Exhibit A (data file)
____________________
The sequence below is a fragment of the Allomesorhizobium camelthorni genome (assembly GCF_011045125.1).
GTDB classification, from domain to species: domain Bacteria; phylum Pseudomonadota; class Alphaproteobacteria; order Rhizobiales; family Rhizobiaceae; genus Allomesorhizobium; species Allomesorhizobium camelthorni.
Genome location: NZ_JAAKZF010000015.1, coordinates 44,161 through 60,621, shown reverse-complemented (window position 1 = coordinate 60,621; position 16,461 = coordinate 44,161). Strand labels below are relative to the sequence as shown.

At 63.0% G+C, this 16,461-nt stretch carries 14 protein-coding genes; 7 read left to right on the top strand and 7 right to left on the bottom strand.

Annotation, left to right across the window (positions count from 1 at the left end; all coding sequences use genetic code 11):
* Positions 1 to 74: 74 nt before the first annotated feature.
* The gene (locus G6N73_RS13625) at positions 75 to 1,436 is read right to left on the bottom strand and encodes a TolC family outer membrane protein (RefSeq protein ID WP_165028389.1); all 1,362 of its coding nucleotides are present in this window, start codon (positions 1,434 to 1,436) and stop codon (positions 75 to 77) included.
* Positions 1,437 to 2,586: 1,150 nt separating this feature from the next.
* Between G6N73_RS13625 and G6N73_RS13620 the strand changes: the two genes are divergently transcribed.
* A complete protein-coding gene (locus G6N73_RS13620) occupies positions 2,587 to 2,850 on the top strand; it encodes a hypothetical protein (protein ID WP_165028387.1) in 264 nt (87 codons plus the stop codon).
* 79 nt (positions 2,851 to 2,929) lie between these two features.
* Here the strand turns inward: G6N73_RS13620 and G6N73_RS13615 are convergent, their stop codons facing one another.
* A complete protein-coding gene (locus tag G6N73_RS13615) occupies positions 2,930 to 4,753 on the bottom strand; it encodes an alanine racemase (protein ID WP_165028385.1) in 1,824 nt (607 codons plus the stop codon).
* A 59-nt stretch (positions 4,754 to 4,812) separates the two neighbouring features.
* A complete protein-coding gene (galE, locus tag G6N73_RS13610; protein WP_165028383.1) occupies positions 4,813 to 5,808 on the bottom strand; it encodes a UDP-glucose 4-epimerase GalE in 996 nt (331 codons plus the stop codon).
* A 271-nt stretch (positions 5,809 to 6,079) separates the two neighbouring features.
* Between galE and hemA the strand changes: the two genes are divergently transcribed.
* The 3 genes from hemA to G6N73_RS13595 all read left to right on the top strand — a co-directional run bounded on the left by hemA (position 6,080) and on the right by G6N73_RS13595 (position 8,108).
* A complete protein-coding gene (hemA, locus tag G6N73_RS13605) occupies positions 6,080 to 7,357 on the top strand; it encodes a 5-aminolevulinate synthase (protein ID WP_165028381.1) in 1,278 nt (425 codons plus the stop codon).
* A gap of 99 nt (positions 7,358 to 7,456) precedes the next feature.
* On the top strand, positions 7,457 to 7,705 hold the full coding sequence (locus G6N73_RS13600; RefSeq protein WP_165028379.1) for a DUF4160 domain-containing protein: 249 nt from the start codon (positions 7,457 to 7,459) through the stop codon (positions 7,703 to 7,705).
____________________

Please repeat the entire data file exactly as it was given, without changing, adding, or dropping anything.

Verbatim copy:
The sequence below is a fragment of the Allomesorhizobium camelthorni genome (assembly GCF_011045125.1).
GTDB classification, from domain to species: domain Bacteria; phylum Pseudomonadota; class Alphaproteobacteria; order Rhizobiales; family Rhizobiaceae; genus Allomesorhizobium; species Allomesorhizobium camelthorni.
Genome location: NZ_JAAKZF010000015.1, coordinates 44,161 through 60,621, shown reverse-complemented (window position 1 = coordinate 60,621; position 16,461 = coordinate 44,161). Strand labels below are relative to the sequence as shown.

At 63.0% G+C, this 16,461-nt stretch carries 14 protein-coding genes; 7 read left to right on the top strand and 7 right to left on the bottom strand.

Annotation, left to right across the window (positions count from 1 at the left end; all coding sequences use genetic code 11):
* Positions 1 to 74: 74 nt before the first annotated feature.
* The gene (locus G6N73_RS13625) at positions 75 to 1,436 is read right to left on the bottom strand and encodes a TolC family outer membrane protein (RefSeq protein ID WP_165028389.1); all 1,362 of its coding nucleotides are present in this window, start codon (positions 1,434 to 1,436) and stop codon (positions 75 to 77) included.
* Positions 1,437 to 2,586: 1,150 nt separating this feature from the next.
* Between G6N73_RS13625 and G6N73_RS13620 the strand changes: the two genes are divergently transcribed.
* A complete protein-coding gene (locus G6N73_RS13620) occupies positions 2,587 to 2,850 on the top strand; it encodes a hypothetical protein (protein ID WP_165028387.1) in 264 nt (87 codons plus the stop codon).
* 79 nt (positions 2,851 to 2,929) lie between these two features.
* Here the strand turns inward: G6N73_RS13620 and G6N73_RS13615 are convergent, their stop codons facing one another.
* A complete protein-coding gene (locus tag G6N73_RS13615) occupies positions 2,930 to 4,753 on the bottom strand; it encodes an alanine racemase (protein ID WP_165028385.1) in 1,824 nt (607 codons plus the stop codon).
* A 59-nt stretch (positions 4,754 to 4,812) separates the two neighbouring features.
* A complete protein-coding gene (galE, locus tag G6N73_RS13610; protein WP_165028383.1) occupies positions 4,813 to 5,808 on the bottom strand; it encodes a UDP-glucose 4-epimerase GalE in 996 nt (331 codons plus the stop codon).
* A 271-nt stretch (positions 5,809 to 6,079) separates the two neighbouring features.
* Between galE and hemA the strand changes: the two genes are divergently transcribed.
* The 3 genes from hemA to G6N73_RS13595 all read left to right on the top strand — a co-directional run bounded on the left by hemA (position 6,080) and on the right by G6N73_RS13595 (position 8,108).
* A complete protein-coding gene (hemA, locus tag G6N73_RS13605) occupies positions 6,080 to 7,357 on the top strand; it encodes a 5-aminolevulinate synthase (protein ID WP_165028381.1) in 1,278 nt (425 codons plus the stop codon).
* A gap of 99 nt (positions 7,358 to 7,456) precedes the next feature.
* On the top strand, positions 7,457 to 7,705 hold the full coding sequence (locus G6N73_RS13600; RefSeq protein WP_165028379.1) for a DUF4160 domain-containing protein: 249 nt from the start codon (positions 7,457 to 7,459) through the stop codon (positions 7,703 to 7,705).